Helping a mate or family member when they are low or bereaved can be extremely challenging and there is no easy way to know what (or how much) to say. What is clear is that when people are very low or distressed, having someone reach out to them and offer to listen was essential. A large study of Canadians suffering from chronic pain and suicidal thoughts found that those with someone who provided “emotional security and well-being,” had an 87 percent chance of going into remission from their suicidal thoughts, a rate far higher than among those who did not. Support was the biggest factor encouraging recovery from mental health problems.
Tips for helping people who are feeling very low
Check in with them regularly
Be positive, don’t judge how they are coping, and don’t suggest they get out more or socialise. They may be struggling to cope to the point where even returning your call and invitation to hang out is beyond what they can manage, but knowing someone cares enough to get in touch lets them know they someone still cares about them.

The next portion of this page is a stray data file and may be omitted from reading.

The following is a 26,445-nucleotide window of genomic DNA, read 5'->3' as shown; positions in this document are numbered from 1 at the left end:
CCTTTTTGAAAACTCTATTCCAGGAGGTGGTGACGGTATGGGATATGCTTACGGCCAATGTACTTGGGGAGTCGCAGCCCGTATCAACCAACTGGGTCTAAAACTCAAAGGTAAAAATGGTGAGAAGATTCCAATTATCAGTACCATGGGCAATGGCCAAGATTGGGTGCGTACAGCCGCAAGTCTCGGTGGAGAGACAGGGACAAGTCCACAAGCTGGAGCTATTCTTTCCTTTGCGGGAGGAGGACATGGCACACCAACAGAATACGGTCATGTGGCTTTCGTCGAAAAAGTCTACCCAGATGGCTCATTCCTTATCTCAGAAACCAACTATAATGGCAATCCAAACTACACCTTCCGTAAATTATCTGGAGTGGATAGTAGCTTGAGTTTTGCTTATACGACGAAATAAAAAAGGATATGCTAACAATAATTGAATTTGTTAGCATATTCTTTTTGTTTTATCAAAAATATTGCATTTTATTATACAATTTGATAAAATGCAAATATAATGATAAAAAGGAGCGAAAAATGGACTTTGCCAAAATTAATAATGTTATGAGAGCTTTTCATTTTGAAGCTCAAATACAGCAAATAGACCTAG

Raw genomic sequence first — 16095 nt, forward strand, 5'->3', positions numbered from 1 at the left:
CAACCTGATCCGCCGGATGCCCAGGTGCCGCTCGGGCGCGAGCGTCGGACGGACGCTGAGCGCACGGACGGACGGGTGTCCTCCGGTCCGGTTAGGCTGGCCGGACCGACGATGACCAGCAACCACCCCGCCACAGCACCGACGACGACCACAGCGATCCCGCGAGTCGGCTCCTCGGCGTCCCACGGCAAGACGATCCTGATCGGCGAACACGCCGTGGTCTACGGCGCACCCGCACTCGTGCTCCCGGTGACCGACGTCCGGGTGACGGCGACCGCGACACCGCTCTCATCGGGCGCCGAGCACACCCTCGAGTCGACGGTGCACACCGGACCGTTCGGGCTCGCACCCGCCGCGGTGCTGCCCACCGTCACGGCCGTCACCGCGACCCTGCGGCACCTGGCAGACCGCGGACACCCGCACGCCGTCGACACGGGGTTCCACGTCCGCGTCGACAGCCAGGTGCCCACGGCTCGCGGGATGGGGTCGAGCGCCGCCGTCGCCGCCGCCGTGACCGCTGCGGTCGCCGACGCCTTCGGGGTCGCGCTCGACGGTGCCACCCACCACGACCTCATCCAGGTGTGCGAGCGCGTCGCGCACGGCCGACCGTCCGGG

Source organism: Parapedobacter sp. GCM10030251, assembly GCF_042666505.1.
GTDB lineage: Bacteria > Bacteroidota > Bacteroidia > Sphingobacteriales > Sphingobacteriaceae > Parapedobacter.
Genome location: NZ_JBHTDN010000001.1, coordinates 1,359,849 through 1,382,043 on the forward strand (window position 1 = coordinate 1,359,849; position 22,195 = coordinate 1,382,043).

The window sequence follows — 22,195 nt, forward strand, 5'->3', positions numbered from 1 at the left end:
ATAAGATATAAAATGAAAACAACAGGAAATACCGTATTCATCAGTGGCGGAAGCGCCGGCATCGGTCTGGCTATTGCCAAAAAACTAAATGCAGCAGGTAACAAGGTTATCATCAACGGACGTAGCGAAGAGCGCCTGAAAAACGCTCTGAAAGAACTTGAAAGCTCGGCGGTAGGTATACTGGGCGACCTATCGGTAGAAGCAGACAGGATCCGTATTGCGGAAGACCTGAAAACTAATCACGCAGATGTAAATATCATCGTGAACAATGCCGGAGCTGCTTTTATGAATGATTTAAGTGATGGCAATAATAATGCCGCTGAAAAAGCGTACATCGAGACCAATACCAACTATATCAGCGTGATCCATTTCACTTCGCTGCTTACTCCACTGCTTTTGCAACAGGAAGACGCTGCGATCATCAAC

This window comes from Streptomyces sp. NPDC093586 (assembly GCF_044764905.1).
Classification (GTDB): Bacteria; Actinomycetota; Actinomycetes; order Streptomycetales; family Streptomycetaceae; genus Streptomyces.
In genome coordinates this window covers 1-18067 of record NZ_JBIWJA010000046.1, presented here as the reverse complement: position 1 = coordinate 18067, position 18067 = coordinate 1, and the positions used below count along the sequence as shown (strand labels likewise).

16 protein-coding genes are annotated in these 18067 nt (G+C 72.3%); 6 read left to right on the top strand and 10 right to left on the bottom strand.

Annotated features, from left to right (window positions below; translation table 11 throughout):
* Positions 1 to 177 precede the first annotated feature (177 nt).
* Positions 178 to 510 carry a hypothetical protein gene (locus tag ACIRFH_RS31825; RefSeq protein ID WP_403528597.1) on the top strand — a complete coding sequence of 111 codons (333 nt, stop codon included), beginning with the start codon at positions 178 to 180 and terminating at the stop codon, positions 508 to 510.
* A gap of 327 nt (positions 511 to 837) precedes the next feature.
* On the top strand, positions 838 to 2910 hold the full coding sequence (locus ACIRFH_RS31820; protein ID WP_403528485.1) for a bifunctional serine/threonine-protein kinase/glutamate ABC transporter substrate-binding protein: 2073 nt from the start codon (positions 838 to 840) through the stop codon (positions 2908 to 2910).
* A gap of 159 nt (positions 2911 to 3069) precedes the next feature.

Remind them of happier times
One idea is to start your conversation starter to be a happy memory and reminding them of their strengths ad resilience.
Let them know you’re here to help
Be specific (and realistic) about what you can do to help should they need you. Offer to check in within a certain time frame and stick to this. Consistency is important.
Know when to refer
If in doubt, suggest that the person contacts the University Wellbeing service or their GP, who will be able to assess and support them. Out of hours, the Papyrus website can be of help for those who are suicidal or know someone who may be, while the Samaritans offer telephone and email support.
Thanks to ThriveGlobal for their original post pointing to the evidence used in this post.